The Reserve Division of the Phoenix Police Department has been around for more than 50 years. However, with a staffing crisis among the city's officers, they may need more volunteers now than ever before.
Plus, the department wants to make sure Valley residents understand exactly what those involved in the division would have the opportunity to do as an officer in the program.
"You will not know the difference between the two of us," explained Reserve Officer Jordan Crump. "I can do everything that a police officer does."
Officer Crump has been a member of the reserve division for about three years. Just like all the others, he received the exact same training that any 'real' officer gets before hitting the streets. The only difference is that Officer Crump is a volunteer and does not get paid.
"People will ask me, well 'What do they make?' said Officer Scott Stout, who operates the Reserve Department as a recruit training officer. "And I say - 'They make a difference, what do you make?'"
In fact, Officer Crump can do everything and everything a paid officer does do - like make arrests, go on calls and write reports.
Reserve officers can also get involved in other departments, like homicide investigations, the Air Support Unit and SWAT.
Officer Crump told ABC15, he grew up in the Valley in a law enforcement family. Even though he has a Monday through Friday 'normal' job, he wanted to give back and serve the community.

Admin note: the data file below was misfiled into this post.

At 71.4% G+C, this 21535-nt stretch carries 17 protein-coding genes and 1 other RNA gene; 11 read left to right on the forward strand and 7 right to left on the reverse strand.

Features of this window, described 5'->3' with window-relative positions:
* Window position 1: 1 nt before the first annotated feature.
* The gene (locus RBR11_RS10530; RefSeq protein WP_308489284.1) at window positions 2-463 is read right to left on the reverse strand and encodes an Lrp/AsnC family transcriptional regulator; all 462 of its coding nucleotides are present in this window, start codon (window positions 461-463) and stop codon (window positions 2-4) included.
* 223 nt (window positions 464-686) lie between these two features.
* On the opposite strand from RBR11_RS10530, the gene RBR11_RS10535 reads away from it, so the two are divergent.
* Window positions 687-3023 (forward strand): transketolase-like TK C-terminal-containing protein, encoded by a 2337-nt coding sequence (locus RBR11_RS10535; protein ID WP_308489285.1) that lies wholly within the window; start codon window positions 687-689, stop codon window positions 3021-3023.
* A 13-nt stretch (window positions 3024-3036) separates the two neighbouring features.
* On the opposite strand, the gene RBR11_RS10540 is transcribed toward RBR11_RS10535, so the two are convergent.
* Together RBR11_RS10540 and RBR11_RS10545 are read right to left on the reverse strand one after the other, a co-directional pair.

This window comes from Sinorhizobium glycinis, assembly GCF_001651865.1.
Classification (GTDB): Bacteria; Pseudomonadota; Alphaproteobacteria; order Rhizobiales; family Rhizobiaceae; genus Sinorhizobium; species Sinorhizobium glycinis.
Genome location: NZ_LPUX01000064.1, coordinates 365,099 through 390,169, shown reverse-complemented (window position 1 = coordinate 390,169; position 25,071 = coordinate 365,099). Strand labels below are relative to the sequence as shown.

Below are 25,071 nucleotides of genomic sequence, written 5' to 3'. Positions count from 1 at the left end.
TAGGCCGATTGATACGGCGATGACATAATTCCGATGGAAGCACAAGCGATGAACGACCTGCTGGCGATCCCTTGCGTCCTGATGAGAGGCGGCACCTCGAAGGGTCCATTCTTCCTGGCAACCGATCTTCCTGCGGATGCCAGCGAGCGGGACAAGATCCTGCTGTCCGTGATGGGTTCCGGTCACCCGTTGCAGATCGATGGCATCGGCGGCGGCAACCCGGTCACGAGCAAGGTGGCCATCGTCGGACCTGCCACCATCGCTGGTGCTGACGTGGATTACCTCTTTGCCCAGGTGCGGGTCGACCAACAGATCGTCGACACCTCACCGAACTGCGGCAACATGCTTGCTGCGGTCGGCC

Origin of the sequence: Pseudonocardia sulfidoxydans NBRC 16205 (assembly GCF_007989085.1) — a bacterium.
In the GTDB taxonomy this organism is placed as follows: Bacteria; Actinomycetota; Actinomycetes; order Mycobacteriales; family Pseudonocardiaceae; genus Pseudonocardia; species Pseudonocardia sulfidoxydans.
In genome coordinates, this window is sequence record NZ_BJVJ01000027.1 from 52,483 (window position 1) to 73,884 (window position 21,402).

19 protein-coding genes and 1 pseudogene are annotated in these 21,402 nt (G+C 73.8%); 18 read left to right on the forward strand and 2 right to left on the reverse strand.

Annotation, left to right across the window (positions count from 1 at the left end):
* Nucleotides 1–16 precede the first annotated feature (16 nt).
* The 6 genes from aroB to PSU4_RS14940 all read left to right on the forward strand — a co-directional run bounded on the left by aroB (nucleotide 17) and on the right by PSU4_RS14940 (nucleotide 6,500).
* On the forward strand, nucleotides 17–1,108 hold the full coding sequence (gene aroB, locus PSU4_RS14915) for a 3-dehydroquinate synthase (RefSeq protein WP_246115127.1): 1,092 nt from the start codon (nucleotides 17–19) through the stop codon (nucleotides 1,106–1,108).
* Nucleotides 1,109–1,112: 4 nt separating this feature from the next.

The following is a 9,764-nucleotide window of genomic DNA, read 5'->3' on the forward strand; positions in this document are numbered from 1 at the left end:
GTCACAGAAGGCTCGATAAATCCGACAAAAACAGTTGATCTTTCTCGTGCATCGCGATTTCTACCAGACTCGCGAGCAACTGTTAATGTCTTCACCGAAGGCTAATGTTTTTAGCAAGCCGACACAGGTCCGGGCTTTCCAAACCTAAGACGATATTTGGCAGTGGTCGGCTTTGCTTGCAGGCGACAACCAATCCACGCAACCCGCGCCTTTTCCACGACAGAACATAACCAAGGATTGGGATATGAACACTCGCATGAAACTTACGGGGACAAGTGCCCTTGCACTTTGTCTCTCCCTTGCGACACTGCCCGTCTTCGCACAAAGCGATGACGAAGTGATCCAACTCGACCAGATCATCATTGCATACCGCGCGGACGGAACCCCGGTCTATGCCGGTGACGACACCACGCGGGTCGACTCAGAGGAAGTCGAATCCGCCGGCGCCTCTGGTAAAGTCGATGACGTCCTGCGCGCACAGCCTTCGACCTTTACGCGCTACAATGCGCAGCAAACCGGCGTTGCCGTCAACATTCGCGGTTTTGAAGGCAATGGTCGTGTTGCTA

"If I can lighten the load a little bit, take a couple calls for them... make some back-ups; I know that they appreciate the work that we're doing," Officer Crump said.
This is especially important in a time like today - when they are struggling with staffing.
"That one extra body - being as understaffed as we are right now and what the city has went through to try and keep public safety at a maximum - just to have that extra body there to make a back-up is critical," said Officer Stout, referencing the recent reallocation of 169 officers to patrol duty as the department deals with a shortage of several hundred officers.
Officer Stout also said the program is different depending on those involved. Some simply want to volunteer and will do so for 20, 30 even 40 years. Others use the reserve officer program as a way to see if they want to become a paid officer.
Right now, there are roughly 115 reserve officers in the field. But, the department wants to more than double that number to 300.
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